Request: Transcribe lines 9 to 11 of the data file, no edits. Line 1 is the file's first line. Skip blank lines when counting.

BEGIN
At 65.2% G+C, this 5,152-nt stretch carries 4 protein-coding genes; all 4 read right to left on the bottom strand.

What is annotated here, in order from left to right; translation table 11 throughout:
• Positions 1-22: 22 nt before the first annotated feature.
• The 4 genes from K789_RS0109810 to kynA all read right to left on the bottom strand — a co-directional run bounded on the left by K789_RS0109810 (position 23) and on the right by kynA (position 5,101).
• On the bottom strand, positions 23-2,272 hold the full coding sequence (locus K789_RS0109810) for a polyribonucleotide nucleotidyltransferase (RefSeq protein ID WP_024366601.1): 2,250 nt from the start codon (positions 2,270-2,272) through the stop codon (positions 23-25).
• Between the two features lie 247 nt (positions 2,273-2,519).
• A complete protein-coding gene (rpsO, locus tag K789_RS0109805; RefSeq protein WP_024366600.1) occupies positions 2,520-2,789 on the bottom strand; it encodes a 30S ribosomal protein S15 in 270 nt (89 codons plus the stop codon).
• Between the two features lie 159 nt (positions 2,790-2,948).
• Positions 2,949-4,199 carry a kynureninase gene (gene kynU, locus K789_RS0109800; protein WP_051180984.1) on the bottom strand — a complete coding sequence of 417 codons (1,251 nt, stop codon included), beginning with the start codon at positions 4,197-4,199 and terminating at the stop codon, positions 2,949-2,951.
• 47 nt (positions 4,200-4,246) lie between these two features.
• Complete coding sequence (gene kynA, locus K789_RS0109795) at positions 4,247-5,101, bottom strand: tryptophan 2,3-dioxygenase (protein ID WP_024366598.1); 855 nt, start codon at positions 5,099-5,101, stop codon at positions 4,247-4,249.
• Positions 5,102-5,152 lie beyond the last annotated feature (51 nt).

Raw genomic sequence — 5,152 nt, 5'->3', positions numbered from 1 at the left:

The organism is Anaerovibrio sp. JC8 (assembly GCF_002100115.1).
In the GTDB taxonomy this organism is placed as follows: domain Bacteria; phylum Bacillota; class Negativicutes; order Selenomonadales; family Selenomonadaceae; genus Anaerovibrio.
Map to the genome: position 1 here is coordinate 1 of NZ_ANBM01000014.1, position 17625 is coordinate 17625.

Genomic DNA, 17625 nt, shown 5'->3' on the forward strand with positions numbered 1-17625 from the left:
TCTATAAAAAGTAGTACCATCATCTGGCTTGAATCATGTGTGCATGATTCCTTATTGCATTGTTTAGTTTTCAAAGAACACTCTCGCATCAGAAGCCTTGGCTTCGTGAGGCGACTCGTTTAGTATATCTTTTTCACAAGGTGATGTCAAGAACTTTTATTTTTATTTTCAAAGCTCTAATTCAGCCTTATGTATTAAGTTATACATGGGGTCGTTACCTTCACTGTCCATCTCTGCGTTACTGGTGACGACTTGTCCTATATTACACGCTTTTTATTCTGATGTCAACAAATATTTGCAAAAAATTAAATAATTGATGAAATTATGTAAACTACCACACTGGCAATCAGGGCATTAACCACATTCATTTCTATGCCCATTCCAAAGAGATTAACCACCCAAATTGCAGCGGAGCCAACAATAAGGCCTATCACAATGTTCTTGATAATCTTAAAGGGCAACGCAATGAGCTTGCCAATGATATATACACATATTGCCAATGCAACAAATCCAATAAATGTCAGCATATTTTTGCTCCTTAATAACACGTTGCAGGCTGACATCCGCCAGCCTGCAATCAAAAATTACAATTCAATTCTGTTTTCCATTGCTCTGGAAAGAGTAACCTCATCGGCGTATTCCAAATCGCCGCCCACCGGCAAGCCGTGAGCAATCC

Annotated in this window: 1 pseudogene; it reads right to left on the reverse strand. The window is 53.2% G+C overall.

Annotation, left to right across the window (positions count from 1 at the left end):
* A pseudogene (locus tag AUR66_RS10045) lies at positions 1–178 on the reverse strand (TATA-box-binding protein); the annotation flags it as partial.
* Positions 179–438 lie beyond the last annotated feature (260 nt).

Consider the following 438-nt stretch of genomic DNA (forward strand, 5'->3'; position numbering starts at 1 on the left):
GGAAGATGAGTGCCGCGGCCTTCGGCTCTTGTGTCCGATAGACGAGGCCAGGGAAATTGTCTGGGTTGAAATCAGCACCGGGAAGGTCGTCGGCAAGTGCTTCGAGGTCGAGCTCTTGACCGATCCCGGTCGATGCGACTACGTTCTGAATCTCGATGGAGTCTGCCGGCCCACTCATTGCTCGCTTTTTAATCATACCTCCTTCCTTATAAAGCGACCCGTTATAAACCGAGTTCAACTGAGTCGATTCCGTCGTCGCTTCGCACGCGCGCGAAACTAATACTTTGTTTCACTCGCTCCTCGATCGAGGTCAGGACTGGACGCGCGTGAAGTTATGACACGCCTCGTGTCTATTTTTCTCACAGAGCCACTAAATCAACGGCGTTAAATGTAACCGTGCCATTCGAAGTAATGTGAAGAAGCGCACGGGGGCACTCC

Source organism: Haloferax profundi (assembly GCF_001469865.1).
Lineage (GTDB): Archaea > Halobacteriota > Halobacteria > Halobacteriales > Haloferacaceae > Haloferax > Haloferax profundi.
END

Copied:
• Positions 2,949-4,199 carry a kynureninase gene (gene kynU, locus K789_RS0109800; protein WP_051180984.1) on the bottom strand — a complete coding sequence of 417 codons (1,251 nt, stop codon included), beginning with the start codon at positions 4,197-4,199 and terminating at the stop codon, positions 2,949-2,951.
• 47 nt (positions 4,200-4,246) lie between these two features.
• Complete coding sequence (gene kynA, locus K789_RS0109795) at positions 4,247-5,101, bottom strand: tryptophan 2,3-dioxygenase (protein ID WP_024366598.1); 855 nt, start codon at positions 5,099-5,101, stop codon at positions 4,247-4,249.